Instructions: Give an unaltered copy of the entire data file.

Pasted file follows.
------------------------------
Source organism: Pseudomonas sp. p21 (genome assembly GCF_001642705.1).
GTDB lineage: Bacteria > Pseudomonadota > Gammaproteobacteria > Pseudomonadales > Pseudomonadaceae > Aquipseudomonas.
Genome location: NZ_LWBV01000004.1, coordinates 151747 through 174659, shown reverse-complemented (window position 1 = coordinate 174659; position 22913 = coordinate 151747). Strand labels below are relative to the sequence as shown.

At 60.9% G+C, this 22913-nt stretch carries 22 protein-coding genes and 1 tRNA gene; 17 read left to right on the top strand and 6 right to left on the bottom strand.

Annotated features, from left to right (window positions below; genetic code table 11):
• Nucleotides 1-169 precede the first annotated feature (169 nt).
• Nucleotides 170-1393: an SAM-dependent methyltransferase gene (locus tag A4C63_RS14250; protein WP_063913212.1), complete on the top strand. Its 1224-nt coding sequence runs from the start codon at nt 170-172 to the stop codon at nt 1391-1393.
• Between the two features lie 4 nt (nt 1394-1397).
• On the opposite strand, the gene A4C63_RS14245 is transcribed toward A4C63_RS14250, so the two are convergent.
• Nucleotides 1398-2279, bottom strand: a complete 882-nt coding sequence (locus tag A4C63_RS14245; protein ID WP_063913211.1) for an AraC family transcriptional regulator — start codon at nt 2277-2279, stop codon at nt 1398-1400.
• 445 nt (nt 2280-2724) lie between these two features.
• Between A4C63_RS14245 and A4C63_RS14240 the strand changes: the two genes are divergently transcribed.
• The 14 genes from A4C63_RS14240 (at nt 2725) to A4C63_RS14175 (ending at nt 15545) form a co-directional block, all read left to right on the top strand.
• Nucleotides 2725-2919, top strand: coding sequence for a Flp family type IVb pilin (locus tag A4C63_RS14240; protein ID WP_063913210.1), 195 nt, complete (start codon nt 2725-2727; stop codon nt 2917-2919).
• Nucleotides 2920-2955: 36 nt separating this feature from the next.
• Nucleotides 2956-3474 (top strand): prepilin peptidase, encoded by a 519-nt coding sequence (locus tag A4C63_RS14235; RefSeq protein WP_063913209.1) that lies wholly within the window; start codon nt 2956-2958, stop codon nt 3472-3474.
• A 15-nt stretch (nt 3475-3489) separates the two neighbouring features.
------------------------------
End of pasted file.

Source organism: Pseudomonas sp. p21 (genome assembly GCF_001642705.1).
GTDB lineage: Bacteria > Pseudomonadota > Gammaproteobacteria > Pseudomonadales > Pseudomonadaceae > Aquipseudomonas.
Genome location: NZ_LWBV01000004.1, coordinates 151747 through 174659, shown reverse-complemented (window position 1 = coordinate 174659; position 22913 = coordinate 151747). Strand labels below are relative to the sequence as shown.

At 60.9% G+C, this 22913-nt stretch carries 22 protein-coding genes and 1 tRNA gene; 17 read left to right on the top strand and 6 right to left on the bottom strand.

Annotated features, from left to right (window positions below; genetic code table 11):
• Nucleotides 1-169 precede the first annotated feature (169 nt).
• Nucleotides 170-1393: an SAM-dependent methyltransferase gene (locus tag A4C63_RS14250; protein WP_063913212.1), complete on the top strand. Its 1224-nt coding sequence runs from the start codon at nt 170-172 to the stop codon at nt 1391-1393.
• Between the two features lie 4 nt (nt 1394-1397).
• On the opposite strand, the gene A4C63_RS14245 is transcribed toward A4C63_RS14250, so the two are convergent.
• Nucleotides 1398-2279, bottom strand: a complete 882-nt coding sequence (locus tag A4C63_RS14245; protein ID WP_063913211.1) for an AraC family transcriptional regulator — start codon at nt 2277-2279, stop codon at nt 1398-1400.
• 445 nt (nt 2280-2724) lie between these two features.
• Between A4C63_RS14245 and A4C63_RS14240 the strand changes: the two genes are divergently transcribed.
• The 14 genes from A4C63_RS14240 (at nt 2725) to A4C63_RS14175 (ending at nt 15545) form a co-directional block, all read left to right on the top strand.
• Nucleotides 2725-2919, top strand: coding sequence for a Flp family type IVb pilin (locus tag A4C63_RS14240; protein ID WP_063913210.1), 195 nt, complete (start codon nt 2725-2727; stop codon nt 2917-2919).
• Nucleotides 2920-2955: 36 nt separating this feature from the next.
• Nucleotides 2956-3474 (top strand): prepilin peptidase, encoded by a 519-nt coding sequence (locus tag A4C63_RS14235; RefSeq protein WP_063913209.1) that lies wholly within the window; start codon nt 2956-2958, stop codon nt 3472-3474.
• A 15-nt stretch (nt 3475-3489) separates the two neighbouring features.